“Critique of the Free and Open”
The ever-active Geert Lovink’s Institute of Network Cultures in Amsterdam continues to be the key venue for the articulation of a very important, very generous democratic critique of the real and imagined openness of digital media.
The Economies of the Commons 2, held on November 12, 2010 is a case in point. It includes an address by Yann Moulier Boutang, whose Cognitive Capitalism will be translated and published by Polity later next year, and will be touchstone for conversations on how the Googlization of political economy can be properly historicized.
I’m going to keep my eye on Nathaniel Tkacz. His negative enrollment of Karl Popper to critique Open Source is well done here.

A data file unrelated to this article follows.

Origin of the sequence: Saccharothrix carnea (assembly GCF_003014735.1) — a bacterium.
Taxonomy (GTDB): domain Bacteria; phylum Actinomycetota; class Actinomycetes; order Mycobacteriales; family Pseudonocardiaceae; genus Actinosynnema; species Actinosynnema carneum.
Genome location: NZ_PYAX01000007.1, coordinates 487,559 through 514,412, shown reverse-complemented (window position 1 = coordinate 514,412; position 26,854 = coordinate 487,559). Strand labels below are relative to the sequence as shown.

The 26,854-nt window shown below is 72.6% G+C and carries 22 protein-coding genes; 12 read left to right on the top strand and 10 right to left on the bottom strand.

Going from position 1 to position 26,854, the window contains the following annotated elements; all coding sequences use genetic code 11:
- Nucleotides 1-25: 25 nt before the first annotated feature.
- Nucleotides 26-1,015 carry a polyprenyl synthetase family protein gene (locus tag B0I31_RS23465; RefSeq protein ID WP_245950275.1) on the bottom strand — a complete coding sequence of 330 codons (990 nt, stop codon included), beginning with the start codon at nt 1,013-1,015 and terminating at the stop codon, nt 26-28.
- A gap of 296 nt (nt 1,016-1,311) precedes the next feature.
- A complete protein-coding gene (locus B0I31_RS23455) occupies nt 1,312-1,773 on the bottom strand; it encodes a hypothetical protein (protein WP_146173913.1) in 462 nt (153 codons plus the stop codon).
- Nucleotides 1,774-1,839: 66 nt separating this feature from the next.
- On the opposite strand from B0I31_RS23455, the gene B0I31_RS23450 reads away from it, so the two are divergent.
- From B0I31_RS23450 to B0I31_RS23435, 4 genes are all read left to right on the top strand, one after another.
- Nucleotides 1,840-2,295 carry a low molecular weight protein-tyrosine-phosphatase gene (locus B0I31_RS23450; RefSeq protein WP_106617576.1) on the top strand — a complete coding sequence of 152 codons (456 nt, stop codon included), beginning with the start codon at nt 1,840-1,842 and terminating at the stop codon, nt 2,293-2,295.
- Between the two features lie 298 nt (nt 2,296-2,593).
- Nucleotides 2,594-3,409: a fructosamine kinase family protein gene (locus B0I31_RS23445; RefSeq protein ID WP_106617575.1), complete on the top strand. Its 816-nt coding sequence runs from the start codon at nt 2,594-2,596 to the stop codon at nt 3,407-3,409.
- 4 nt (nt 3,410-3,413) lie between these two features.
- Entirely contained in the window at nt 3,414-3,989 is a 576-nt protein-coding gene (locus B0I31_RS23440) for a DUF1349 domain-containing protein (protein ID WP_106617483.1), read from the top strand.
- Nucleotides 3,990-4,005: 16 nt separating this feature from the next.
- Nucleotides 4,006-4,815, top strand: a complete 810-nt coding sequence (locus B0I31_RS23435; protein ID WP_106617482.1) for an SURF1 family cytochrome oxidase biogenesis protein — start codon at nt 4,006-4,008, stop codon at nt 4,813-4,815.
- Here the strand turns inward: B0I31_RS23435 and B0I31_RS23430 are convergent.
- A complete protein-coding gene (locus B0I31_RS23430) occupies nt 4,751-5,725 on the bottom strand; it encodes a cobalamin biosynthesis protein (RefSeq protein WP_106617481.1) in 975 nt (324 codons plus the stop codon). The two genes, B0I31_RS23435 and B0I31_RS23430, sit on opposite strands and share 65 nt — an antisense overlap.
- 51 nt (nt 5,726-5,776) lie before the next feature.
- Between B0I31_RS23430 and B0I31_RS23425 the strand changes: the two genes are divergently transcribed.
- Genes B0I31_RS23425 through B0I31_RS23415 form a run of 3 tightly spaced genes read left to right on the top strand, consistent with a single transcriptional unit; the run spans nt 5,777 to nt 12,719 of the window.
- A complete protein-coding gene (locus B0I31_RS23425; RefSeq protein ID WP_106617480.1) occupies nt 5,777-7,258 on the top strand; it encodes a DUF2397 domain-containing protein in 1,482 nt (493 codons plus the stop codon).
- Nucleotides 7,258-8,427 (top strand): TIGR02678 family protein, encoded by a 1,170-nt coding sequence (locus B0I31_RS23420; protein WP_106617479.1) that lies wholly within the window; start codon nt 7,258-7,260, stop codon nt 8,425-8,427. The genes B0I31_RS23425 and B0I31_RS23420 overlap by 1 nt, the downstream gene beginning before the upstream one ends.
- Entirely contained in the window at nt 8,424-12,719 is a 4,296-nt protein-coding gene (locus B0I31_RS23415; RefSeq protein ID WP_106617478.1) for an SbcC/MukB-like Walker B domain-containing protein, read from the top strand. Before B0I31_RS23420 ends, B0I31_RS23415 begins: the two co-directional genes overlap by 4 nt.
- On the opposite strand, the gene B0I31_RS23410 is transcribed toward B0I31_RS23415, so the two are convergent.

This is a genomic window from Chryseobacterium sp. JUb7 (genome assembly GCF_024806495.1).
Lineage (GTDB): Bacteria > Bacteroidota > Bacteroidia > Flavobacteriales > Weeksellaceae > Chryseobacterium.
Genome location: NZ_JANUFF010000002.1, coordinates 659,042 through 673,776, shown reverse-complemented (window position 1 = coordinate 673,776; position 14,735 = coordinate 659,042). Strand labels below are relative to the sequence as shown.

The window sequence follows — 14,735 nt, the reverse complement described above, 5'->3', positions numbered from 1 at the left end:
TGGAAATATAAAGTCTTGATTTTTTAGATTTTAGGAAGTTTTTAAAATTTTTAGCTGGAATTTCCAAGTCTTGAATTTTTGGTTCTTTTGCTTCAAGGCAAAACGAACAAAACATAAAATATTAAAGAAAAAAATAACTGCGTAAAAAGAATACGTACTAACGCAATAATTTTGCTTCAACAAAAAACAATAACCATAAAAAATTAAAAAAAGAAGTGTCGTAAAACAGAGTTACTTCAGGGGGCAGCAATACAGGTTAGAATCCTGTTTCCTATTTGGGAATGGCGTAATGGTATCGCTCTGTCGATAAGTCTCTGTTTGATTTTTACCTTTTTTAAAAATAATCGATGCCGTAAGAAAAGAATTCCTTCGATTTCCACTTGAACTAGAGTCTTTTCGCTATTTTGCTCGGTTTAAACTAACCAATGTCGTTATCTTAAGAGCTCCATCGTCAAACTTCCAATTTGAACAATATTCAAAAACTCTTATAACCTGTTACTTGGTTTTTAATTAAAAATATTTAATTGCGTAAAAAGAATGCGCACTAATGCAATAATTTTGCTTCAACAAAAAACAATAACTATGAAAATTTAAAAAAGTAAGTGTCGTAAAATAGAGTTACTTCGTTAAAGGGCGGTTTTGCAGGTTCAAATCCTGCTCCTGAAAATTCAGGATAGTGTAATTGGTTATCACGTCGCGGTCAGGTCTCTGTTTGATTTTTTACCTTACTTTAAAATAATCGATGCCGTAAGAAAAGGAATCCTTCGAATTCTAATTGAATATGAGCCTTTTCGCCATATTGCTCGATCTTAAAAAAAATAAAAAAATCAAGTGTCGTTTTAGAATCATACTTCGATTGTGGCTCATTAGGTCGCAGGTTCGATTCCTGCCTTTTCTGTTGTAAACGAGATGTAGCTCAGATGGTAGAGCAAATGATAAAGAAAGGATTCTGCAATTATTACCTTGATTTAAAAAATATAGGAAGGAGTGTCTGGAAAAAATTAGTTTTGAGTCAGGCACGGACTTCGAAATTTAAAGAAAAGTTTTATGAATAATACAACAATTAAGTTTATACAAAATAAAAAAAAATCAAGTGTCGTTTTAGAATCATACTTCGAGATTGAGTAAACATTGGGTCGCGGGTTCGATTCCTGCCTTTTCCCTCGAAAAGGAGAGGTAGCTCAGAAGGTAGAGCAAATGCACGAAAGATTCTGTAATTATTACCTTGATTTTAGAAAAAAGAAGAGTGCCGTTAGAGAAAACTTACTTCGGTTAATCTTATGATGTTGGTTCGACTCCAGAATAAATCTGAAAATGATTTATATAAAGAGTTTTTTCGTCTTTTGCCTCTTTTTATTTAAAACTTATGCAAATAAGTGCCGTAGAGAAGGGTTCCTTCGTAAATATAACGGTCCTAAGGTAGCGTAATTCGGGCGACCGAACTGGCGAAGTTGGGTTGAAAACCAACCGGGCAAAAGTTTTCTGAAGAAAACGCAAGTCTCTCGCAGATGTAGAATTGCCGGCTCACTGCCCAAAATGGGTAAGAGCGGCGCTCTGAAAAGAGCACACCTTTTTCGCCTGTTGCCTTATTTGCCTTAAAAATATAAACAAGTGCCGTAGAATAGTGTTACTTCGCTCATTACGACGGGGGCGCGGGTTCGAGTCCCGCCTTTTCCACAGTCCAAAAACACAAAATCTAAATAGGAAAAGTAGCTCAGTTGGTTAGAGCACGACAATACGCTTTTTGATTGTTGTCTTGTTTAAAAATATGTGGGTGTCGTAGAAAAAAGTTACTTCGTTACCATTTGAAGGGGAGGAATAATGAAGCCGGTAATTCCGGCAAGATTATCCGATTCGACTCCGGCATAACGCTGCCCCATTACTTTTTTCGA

“Content for all, revenues for some.” For this session we explore the theory behind terms and terminologies. What do the terms ‘free’ and ‘open’ mean in their current contexts? How are they used and in what new political condition do they gain resonance? What is open, how open is it, and for whom? Can anything be learned by reconsidering the work of the grand master of openness as a political concept, Karl Popper? Or are there historical examples of open societies and the commons we can draw from to answer these questions? How do we situate unpaid, crowd-sourced content made profitable by companies such as Google in relation to freedom and openness? We should nuance the definition of data or information, asking whether it comes from open archives versus audiovisual material from emerging artists, established reporters or other cultural producers. Is a resource still open if a user’s attention to it is then sold to advertisers? Indeed, is openness an absolute (either/or) concept, is does it make sense to think of openness as a scale? Alternatively, is it possible to develop an ethics of closure? There is no way back to the old intellectual property rights regimes. But how then are cultural producers going to make a living? How can we create sustainable sources of income for the ‘digital natives’? How can we reconcile the now diverging interests of professionals and amateurs?”